Doctors ask CMS to enforce rules on zero-fee EFT payments

Andis Robeznieks , Senior News Writer

What’s the news: Adopting electronic funds transfer (EFT) transaction standards was promoted as a way to increase efficiency. Instead, it has piled on more administrative burdens for physician practices and added expenses under the premise of “value-added” services that practices did not request.

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The AMA, 50 state medical associations, the Medical Society of the District of Columbia, and 40 specialty societies have sent a letter to the Biden administration’s Centers for Medicare & Medicaid Services (CMS) requesting that it issue guidance affirming physicians’ right to choose and receive basic EFT payments without paying for these additional services and that the CMS National Standards Group enforce laws and regulations prohibiting health plans or vendors from requiring these add-on fees.

Why it’s important: Nearly 60% of practices surveyed in a Medical Group Management Association (MGMA) poll reported that health plans charge fees for services the practice has not agreed to when sending payments via the EFT standard, with most being charged between 2% and 3% of the claim payment.

Most often these fees are assessed by a third-party vendor that health plans require practices to contract with. The fees represent charges for such “value-added” services as a customer-service hotline.

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“Physicians are left with no option but to ‘pay to get paid,’” says the letter to CMS Administrator Chiquita Brooks-LaSure. “This outrageous situation is analogous to an employee being required to enroll in a program that would deduct a percentage of each paycheck to receive direct deposit payments from an employer.”

Attempts to disenroll in EFT fee-based programs result in significant administrative burdens and the loss of valuable practice time and resources that would be much better spent on direct patient care.

These “coercive EFT fee-based programs” can also have downstream negative consequences for patient care, the letter adds. That’s because paying these charges means practices have less capital to invest in additional staff, equipment, data analytics and information technology that could improve access and quality of care.

The CMS National Standards Group has been reluctant to use its enforcement authority to curb what the letter calls “an obvious statutory and regulatory violation.”

“Statutory and regulatory language grants CMS the authority to immediately act to protect the right of physicians and other health care professionals to choose EFT payments without being forced to pay for additional services,” the letter states, citing the regulation that grants that authority.

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The regulation states that a health plan “may not delay or reject a transaction, or attempt to adversely affect the other entity or the transaction, because the transaction is a standard transaction.” The letter asserts that health plans or their payment vendors are clearly adversely affecting physicians and adoption of the EFT transaction standard by coercing enrollment in “value-added,” fee-based services.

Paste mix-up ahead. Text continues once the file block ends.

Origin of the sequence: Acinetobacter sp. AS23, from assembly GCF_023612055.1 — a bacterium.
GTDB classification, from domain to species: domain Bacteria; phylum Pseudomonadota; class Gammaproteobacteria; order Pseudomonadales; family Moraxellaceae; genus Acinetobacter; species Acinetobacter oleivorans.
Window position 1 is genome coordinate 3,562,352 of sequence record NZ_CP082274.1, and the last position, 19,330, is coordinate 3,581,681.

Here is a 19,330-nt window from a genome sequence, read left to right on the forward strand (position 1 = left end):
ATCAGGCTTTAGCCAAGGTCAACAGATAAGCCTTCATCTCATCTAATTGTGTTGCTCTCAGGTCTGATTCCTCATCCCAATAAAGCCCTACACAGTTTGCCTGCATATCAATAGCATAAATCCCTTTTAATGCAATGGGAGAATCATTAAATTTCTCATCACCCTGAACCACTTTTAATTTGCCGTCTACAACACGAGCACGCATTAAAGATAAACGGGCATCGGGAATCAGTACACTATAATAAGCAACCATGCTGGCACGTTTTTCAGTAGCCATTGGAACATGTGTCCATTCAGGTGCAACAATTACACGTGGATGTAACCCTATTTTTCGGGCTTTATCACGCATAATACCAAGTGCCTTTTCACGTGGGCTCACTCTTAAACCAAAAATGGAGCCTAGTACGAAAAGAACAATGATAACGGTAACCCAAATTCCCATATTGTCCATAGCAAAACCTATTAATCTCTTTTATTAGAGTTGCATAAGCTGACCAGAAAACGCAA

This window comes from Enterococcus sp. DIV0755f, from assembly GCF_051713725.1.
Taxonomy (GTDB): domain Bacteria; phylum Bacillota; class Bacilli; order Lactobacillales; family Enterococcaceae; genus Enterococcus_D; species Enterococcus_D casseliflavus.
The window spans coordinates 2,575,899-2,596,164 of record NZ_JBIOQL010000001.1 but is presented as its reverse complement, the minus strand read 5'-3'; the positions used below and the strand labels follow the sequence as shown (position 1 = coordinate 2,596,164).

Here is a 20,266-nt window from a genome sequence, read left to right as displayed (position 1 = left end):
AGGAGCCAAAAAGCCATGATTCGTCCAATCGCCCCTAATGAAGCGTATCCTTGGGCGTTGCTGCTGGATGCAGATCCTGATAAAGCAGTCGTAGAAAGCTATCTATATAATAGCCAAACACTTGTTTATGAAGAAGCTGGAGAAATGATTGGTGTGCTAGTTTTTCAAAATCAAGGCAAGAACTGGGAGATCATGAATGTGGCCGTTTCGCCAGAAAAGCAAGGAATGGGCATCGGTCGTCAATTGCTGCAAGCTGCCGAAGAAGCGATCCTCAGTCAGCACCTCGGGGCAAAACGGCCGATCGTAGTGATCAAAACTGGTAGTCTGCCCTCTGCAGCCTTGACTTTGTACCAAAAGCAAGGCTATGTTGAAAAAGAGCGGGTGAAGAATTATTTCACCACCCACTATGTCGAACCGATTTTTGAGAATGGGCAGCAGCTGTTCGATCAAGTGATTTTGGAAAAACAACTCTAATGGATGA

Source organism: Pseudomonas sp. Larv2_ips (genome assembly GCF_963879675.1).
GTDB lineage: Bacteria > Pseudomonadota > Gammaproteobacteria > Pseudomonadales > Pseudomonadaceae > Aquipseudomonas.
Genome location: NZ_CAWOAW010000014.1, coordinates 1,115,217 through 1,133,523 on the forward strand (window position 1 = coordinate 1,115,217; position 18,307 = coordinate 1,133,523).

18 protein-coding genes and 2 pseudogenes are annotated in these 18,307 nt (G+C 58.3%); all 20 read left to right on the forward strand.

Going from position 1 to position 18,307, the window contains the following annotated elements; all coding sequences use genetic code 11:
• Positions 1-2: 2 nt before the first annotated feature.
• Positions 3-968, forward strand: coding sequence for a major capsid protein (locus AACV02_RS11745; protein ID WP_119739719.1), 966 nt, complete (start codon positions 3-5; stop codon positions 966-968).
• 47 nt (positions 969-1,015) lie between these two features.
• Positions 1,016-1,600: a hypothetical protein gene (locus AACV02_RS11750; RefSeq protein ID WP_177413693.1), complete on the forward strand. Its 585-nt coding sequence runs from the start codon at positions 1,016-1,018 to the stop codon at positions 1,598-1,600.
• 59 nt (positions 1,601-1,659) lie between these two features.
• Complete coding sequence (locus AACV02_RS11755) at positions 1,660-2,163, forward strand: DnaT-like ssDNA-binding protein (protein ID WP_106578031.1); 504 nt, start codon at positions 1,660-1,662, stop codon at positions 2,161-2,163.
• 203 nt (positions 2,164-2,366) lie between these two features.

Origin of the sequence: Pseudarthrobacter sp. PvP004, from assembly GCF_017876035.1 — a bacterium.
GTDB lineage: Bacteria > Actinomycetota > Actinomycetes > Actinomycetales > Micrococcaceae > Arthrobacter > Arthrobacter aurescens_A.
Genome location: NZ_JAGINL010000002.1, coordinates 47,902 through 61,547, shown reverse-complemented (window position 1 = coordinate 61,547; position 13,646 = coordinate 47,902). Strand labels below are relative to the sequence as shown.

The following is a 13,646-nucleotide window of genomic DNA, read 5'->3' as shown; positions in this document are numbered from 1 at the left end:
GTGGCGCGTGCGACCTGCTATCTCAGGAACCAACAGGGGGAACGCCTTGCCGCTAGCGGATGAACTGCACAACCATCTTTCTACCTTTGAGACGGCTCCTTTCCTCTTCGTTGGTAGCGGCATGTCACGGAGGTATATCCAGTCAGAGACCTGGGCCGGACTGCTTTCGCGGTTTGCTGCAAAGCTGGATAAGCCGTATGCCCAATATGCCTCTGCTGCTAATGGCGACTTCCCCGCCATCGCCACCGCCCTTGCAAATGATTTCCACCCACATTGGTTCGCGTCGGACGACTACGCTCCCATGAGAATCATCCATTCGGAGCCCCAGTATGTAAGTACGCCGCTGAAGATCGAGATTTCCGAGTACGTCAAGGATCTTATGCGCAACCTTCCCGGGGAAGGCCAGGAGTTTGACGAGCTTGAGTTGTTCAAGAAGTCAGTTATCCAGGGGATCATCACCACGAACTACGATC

The AMA and the other physician organizations recommended that the administration move to:

  • Swiftly issue guidance stating that health plans and their contracted vendors must offer at least one EFT standard transaction that doesn’t require purchasing extra services for an additional fee.
  • Require full transparency from health plans and their contracted vendors in all EFT enrollment communications to include the clear option to select basic EFT without additional fees and to provide a complete description of any “value-added” services and to list any associated fees.
  • Enforce compliance with this guidance to ensure that health plans and their vendors are offering physicians the option of receiving EFT without additional services or fees, and that this choice is clearly communicated in all EFT enrollment materials.

“By taking these actions, CMS will be supporting the underlying administrative simplification goals intended by the EFT regulation and creating the much-needed transparency that physicians and other providers need to make informed, independent choices regarding the appropriate payment method for their businesses,” the letter says. “CMS and organized medicine share a mutual goal of improving the quality and efficiency of health care in our country.”

Learn more: The AMA is committed to reducing physician practices’ administrative burdens by offering electronic transaction toolkits for administrative simplification and advocating before Congress, federal regulators and advisory bodies to reduce revenue cycle complexity and expense.

Know your rights and make the automatic clearing house EFT work for your practice.